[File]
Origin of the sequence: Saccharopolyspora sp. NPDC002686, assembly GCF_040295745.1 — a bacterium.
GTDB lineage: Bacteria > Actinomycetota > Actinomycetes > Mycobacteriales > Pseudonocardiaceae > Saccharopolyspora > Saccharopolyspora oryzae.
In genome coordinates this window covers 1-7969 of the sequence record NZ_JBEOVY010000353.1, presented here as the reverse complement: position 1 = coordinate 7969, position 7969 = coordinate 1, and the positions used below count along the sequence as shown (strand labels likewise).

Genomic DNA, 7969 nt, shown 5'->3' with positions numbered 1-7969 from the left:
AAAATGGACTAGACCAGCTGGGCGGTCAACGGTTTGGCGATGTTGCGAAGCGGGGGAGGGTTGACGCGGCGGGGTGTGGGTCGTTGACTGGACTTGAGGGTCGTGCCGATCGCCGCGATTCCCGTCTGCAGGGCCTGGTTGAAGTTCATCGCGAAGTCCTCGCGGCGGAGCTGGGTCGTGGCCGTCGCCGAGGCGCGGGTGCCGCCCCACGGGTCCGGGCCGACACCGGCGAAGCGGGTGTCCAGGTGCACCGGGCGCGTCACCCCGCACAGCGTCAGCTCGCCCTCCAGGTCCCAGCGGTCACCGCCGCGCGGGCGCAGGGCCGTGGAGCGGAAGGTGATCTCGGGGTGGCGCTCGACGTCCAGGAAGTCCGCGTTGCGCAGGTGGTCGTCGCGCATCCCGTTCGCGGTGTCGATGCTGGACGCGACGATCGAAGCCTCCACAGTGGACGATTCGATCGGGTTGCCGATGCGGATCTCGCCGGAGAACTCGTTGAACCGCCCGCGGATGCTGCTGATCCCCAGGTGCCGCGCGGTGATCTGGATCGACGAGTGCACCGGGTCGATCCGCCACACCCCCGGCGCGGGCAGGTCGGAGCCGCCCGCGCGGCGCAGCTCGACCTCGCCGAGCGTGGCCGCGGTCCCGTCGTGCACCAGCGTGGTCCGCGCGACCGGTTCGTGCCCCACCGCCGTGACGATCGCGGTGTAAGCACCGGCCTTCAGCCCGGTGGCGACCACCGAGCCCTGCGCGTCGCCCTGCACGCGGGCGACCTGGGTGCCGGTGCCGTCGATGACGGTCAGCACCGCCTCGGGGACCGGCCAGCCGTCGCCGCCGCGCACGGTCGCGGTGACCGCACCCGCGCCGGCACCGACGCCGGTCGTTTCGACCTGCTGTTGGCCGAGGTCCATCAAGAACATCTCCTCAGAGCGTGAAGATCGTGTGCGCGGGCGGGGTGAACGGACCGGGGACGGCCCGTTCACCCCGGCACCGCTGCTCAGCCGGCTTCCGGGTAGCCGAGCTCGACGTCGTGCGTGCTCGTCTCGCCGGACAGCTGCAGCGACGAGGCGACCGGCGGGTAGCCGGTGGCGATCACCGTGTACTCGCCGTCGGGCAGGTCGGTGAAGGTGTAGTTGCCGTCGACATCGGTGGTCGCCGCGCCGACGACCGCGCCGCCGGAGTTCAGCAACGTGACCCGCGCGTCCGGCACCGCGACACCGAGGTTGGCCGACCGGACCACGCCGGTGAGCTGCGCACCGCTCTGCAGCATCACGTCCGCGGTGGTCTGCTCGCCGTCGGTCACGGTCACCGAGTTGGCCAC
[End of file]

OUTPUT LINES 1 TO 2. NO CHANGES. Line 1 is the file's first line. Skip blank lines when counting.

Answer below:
Origin of the sequence: Saccharopolyspora sp. NPDC002686, assembly GCF_040295745.1 — a bacterium.
GTDB lineage: Bacteria > Actinomycetota > Actinomycetes > Mycobacteriales > Pseudonocardiaceae > Saccharopolyspora > Saccharopolyspora oryzae.